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The Carletonian

The Carletonian

A glimpse into Omicron isolation

As we enter into the third year of the COVID-19 pandemic, cases on campus have reached a new peak. Due to Carleton’s high vaccination rate and a COVID-19 conscious student body, students on campus Fall Term saw a refreshing return to near pre-COVID-19 normalcy, with hopes that COVID-19 rates would remain low on campus in the winter. Unfortunately, over Carleton’s six-week winter break, a new COVID-19 variant emerged: Omicron. 

As the new variant once again turned the world on its head with record-breaking infection rates, Carls returning to campus were required to complete the now-familiar two rounds of “baseline testing,” with a third additional round currently underway. In the first week of January, a staggering 109 new cases were detected within the community, with an additional 92 cases identified in the second week of January; this spike elevated Carleton’s 14-day positive rate to 6.88%—the highest it has ever been. 

With campus submerged in the current wave of COVID-19, more students than ever are entering into isolation. The circumstances under which students are isolating are varied, fueling rumors and speculation among the student body. In the first days of Winter Term, students were especially feeling a lack of communication with the administration in regards to COVID-19. 

Kailey Smith ‘23 experienced the communications issues from the administration firsthand when she tested positive after the first round of baseline testing. Per previous communications with the college, students were told to expect an email with their results if they tested negative and a phone call with results if they tested positive. So, when Smith received an email early in the morning that her COVID-19 test results were ready, she had assumed they were negative.

“It didn’t even really cross my mind that the results could have been positive, since they were emailed to me. I didn’t realize that I had tested positive until several hours later when I received a call from the Contact Tracing team.” 

Smith was told to take one bag and walk to her isolation site at the Fairfield Inn. She explains, “A few minutes after getting to my room, my roommate walked in. This was super confusing because neither of us had been told that we would be sharing a room with someone else, and there was only one bed, so it felt like one of us had gone to the wrong place.”  

Smith adds, “I ended up sleeping on the futon for the week, since I didn’t want to just take the bed. But it would’ve been nice to have been told that I would have a roommate ahead of time.” 

Lane Maitland ‘23 was also isolated in the Fairfield Inn and echoes Smith’s statements: “I did have a roommate, which was unexpected. It wasn’t a problem, but neither of us had been told that we would have a roommate, so that might be something to inform people ahead of time in the future.” Unlike Smith, Maitland’s room had two beds, representing the diversity of isolation circumstances.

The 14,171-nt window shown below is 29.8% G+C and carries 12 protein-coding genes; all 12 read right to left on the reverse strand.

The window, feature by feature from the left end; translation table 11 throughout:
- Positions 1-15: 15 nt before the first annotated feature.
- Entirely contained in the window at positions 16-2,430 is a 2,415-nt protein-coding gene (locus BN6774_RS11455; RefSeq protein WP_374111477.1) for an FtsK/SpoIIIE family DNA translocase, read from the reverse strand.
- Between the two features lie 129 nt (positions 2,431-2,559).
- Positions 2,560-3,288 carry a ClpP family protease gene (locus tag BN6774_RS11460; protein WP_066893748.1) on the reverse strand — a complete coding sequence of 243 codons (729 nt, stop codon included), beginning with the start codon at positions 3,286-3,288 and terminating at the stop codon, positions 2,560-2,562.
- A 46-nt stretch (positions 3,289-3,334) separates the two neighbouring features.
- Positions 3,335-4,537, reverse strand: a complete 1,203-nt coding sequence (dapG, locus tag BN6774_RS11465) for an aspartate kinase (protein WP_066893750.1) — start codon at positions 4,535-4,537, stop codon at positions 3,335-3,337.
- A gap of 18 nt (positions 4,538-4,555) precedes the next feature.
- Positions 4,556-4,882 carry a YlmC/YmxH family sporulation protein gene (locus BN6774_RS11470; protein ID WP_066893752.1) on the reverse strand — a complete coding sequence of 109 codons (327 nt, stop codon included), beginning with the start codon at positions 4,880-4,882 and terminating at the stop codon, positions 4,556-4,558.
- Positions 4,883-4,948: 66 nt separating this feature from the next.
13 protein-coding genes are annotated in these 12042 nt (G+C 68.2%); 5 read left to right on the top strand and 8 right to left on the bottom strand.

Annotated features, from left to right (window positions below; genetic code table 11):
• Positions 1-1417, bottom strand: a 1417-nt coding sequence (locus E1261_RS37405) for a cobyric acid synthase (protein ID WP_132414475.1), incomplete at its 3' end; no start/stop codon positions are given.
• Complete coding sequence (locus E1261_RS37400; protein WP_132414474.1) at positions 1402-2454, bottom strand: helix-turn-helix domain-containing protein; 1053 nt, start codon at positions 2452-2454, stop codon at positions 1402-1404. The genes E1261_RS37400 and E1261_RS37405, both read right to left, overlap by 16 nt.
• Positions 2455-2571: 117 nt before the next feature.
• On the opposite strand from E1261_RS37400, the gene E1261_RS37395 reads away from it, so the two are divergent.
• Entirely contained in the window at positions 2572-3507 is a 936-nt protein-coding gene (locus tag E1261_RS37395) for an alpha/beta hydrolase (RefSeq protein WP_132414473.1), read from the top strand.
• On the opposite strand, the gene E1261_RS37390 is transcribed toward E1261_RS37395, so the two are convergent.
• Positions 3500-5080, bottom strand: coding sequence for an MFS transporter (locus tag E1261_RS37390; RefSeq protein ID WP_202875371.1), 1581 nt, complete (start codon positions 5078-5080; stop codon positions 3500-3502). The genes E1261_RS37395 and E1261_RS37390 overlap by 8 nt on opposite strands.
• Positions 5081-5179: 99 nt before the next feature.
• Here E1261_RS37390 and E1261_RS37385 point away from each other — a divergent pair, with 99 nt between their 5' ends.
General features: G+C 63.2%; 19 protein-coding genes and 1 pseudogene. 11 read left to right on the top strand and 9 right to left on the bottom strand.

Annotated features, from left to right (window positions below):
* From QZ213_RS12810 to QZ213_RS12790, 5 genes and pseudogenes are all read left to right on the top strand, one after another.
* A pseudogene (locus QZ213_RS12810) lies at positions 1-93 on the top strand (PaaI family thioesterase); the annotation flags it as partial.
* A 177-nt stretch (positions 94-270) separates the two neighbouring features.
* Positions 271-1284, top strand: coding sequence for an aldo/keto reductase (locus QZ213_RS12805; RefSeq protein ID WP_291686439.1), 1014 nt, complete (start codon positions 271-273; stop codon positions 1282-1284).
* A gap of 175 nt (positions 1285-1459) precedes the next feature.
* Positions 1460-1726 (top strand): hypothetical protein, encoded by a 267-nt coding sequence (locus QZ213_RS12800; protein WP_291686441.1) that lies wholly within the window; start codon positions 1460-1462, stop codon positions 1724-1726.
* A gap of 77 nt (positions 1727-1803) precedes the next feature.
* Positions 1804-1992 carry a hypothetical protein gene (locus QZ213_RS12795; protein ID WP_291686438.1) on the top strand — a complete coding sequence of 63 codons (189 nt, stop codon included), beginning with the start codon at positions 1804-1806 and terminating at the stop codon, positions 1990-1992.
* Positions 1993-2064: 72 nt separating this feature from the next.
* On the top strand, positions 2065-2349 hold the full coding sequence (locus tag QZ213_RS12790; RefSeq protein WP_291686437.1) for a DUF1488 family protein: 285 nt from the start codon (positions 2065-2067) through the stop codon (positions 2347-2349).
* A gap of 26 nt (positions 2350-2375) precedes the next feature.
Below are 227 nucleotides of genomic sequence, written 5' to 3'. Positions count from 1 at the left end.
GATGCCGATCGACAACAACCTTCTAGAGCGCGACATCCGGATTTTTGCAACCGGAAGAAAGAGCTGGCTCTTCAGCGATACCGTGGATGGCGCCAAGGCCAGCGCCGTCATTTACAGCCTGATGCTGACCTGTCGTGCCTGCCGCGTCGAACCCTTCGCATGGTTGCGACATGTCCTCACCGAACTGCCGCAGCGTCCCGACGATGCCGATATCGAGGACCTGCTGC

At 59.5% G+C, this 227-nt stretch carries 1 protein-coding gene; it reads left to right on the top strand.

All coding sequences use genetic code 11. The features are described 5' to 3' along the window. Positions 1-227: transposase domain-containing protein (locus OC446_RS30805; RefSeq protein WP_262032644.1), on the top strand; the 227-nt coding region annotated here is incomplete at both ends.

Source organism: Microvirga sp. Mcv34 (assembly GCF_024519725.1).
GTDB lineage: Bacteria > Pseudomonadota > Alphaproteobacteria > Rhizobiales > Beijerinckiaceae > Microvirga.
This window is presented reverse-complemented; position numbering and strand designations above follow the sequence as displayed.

Maddie Gartland ‘22 spent her isolation in her room with her three suitemates, two of whom also tested positive and one who had recently had Omicron. Gartland explains, “The worst thing about it was the food. I’m really grateful that I had a roommate who could leave and get other food for me because, in some cases, the food they provided didn’t seem edible.” 

Smith shares this sentiment, explaining, “We were supposed to get one hot meal and two cold meals a day, but it was pretty clear that all the food we got was old and had been sitting out for a while.” 

Emotionally, the quarantine experience can vary immensely depending on the person and location, as many people have learned in the past two years of managing the ebb and flow of COVID-19. Smith shares, “It wasn’t too bad for me. I feel like I’ve done enough quarantining by now that I know what to expect, so I made it through all right.” 

For Maitland, “It was pretty difficult, but it helped a lot to have another human in the room with me, even though we didn’t know each other beforehand.” She adds, “I think the hardest part was managing school work and staying motivated.” 

Gartland seconds this thought, sharing, “I kind of went into vacation mode. It was hard to stay focused and keep my mind on school.” She continues, “I’m a bit of a homebody, though, so the actual isolation experience and staying in my room wasn’t too difficult for me.” 

One thing that Smith, Maitland and Gartland all share in common is their appreciation for the QI Coordinator and members of the COVID-19 team. Maitland explains, “The people on the QI team must have been so overwhelmed, so I really have a lot of sympathy for them. And the QI Coordinator worked hard to check in on us and get us anything we might need.” 

Smith similarly shares, “I really appreciated Kari [Scheurer, Isolation Coordinator] checking in on me and the team offering support.”

Gartland agrees, stating, “The QI Coordinator is working a pretty thankless job right now but is still such a positive force for the people in isolation.” 

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